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Why wouldn't a code using singleton pattern throw a StackOverflowException?  RSS feed

 
Edwardd Lee
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I was reading a chapter from a Java book which introduces singleton pattern. Basically such pattern looks like this:

I was wondering why wouldn't this code create a StackOveflowException, since this line is basically a recursive call to itself. Does this have something to do with hayInstance being final? Thanks in advance!
 
Vishal Ajwani
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Hello there, I'm also a greenone here and I hope this answer helps you..
What we are doing here is making an object of the class HayStack(), which is static object, using a constructor, just one method is called. While in StackOverflowException, it is required that stack overflows due to recursive call of a method in the class. FYI, here although the constructor is made private, it can make objects inside the class. I hope you got it.
 
Vishal Ajwani
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Also the line

public static final HayStack hayStack = new HayStack();

Creates a new reference hayStack which then is assigned to the memory created by new HayStack(). So it's not a recursive call it is an initialization call.
 
Paweł Baczyński
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The variable hayInstance is static so it is initialized only once.
You would get StackOverflowError if you removed the static keyword.
 
praveen kumaar
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Hi Edward,
The very first thing is stack overflow is the Error in java and the specific class associated with it is the StackOverflowError so their s not anything called  StackOverflowException in java.

regarding your query:
Their is not any recursive call here,here the object is created at the same time the variable is declared and final keyword wouldn't let you to change this reference,after this line,anywhere in your code.the static keyword is playing a role in sharing the same copy of variable for each instance of a class(though in your code you have only one instance but the main method cannot identify that single object till you will mark it static).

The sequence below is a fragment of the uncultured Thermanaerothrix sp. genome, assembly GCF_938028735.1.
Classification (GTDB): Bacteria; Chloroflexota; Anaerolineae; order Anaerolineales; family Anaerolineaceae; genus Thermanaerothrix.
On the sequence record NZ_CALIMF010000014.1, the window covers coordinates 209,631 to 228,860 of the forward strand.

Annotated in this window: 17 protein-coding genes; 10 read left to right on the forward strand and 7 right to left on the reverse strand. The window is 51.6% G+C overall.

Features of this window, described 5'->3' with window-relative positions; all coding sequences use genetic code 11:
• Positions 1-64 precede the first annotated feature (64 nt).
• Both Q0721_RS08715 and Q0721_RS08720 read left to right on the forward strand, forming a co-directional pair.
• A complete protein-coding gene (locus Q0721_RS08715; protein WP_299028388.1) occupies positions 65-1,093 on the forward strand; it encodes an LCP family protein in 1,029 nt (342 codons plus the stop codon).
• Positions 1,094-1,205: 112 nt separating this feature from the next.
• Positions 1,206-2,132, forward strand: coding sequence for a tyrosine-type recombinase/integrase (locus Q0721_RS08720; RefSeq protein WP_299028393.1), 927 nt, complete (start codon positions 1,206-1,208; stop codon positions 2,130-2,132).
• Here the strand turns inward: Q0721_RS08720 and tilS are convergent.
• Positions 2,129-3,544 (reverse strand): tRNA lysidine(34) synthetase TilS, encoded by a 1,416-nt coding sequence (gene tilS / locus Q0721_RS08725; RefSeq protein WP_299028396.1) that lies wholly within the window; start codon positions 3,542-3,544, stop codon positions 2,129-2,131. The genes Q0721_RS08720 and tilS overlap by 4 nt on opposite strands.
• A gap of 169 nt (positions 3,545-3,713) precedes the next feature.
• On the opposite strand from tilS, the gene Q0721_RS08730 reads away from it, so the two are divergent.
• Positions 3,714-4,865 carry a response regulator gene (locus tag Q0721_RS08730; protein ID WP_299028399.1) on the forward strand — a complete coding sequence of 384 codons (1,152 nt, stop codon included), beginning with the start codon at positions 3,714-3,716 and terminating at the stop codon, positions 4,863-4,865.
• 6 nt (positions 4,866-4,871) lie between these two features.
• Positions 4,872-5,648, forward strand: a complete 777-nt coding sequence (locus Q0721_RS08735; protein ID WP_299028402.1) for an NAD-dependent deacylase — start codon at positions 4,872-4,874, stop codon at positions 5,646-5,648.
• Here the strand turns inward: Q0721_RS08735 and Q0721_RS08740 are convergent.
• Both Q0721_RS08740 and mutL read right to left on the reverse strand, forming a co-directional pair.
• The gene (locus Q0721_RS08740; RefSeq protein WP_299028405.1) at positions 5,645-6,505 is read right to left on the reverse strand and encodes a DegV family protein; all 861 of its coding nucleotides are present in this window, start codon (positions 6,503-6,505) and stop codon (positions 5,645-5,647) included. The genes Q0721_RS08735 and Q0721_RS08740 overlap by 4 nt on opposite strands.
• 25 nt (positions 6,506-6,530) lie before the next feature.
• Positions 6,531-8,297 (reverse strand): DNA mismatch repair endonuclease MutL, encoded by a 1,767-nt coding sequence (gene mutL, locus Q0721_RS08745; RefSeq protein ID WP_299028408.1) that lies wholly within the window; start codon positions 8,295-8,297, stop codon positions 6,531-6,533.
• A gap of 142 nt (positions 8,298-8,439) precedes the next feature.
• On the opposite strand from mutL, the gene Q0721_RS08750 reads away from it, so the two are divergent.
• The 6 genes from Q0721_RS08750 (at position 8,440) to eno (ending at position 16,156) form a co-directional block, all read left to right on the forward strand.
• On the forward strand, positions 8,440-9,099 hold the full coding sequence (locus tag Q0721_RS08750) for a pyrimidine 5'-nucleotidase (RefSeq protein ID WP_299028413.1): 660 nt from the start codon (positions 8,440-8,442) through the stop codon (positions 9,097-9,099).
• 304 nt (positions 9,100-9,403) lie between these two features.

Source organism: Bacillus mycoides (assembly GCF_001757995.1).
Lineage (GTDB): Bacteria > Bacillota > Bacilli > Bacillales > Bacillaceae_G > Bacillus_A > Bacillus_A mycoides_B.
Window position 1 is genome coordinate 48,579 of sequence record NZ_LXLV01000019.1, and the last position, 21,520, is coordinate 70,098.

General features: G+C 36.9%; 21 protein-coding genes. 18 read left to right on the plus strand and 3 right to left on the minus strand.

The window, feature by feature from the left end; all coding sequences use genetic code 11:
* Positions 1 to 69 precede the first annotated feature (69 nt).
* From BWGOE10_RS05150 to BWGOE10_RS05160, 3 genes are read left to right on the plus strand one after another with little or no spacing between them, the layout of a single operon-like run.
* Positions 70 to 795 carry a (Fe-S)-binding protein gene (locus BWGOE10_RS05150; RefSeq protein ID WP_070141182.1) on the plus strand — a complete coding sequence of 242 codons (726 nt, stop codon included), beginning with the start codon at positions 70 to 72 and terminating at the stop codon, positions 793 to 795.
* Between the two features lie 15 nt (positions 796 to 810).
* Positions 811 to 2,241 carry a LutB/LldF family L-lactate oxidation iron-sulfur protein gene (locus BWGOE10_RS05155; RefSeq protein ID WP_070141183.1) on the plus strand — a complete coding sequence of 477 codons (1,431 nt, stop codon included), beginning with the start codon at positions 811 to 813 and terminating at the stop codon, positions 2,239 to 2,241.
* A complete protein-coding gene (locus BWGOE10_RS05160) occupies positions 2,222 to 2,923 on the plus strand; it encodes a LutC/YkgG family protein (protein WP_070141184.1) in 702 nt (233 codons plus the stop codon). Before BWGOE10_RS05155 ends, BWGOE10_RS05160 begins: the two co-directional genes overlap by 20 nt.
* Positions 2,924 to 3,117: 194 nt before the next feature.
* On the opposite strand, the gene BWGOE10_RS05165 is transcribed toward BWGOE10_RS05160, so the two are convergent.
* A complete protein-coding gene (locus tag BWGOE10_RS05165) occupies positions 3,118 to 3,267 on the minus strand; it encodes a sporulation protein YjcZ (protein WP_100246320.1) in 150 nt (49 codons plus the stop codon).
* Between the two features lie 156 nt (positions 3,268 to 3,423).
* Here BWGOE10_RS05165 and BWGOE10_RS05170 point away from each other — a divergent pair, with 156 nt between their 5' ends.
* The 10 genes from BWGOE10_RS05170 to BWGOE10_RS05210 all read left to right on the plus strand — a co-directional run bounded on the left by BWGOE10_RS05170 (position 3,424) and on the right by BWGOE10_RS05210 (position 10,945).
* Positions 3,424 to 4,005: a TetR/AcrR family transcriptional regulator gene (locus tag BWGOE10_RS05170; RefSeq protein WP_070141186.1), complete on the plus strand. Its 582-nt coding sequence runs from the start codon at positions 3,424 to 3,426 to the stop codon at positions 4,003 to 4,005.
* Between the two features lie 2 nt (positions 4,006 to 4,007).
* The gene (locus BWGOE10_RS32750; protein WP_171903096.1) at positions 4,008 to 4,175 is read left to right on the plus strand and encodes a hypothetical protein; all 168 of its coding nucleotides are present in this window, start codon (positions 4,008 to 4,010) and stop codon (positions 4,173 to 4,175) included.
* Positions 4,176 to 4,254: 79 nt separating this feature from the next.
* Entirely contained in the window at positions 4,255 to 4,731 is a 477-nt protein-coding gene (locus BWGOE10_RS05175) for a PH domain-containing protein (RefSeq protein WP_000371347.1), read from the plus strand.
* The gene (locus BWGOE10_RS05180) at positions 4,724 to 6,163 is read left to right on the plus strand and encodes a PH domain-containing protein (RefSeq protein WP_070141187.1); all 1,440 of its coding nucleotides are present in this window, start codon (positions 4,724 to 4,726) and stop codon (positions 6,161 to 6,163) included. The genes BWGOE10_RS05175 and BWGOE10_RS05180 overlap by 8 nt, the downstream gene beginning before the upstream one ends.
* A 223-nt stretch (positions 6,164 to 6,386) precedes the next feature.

let me give you the example of recursive call:

here if you would see the getInstance(),it is recursing too deeply without any conditional end for the recursion.if you are lucky then you would get here a StackOverflowError.
actually their is a term "stack" in java.it is maintained in private by java virtual machine(JVM) during the time it runs.it holds the local variables and some results.their is another term called "frames".when ever you will invoke a method their will a frame gets created on the stack which also holds some data and partial results and return value of methods etc.stack has an optimization to expand and contract as er requirement but their is some maximum and minimum limit for this expansion and contraction.during a recursive call their are numerous frames gets created on stack and thus expansion takes place per creation of frame but a situation comes when the expansion reaches the maximum limit and after it throws a stack over flow error.

I hope things are pretty much clear now!!

Kind regards,
praveen.
 
Campbell Ritchie
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...and welcome to the Ranch
 
Edwardd Lee
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Thanks for all the replies! I understand that by assigning static to the variable hayInstance, the object referenced by hayInstance now belongs to the HayStorage class thus can be created only once. I still don't understand what actually happens after you call In my understanding, after this line is called, hayInstance is created, but the initialization of that new hayInstance object also includes another line of Is my understanding correct that this initialization line will just be ignored by JVM during the initialization process because there can be only one hayInstance object across the classes? Sorry if my expression is not very clear.
 
Paweł Baczyński
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Static members are initialized when the class is loaded (first time when the class is used).
This happens only once.
Static members are not initialized when an instance is created.

This has nothing to do with the fact that the class is supposed to be a singleton.
 
Edwardd Lee
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Oh I can't believe I forgot that. That makes much more sense now. Thanks very much for the help!
 
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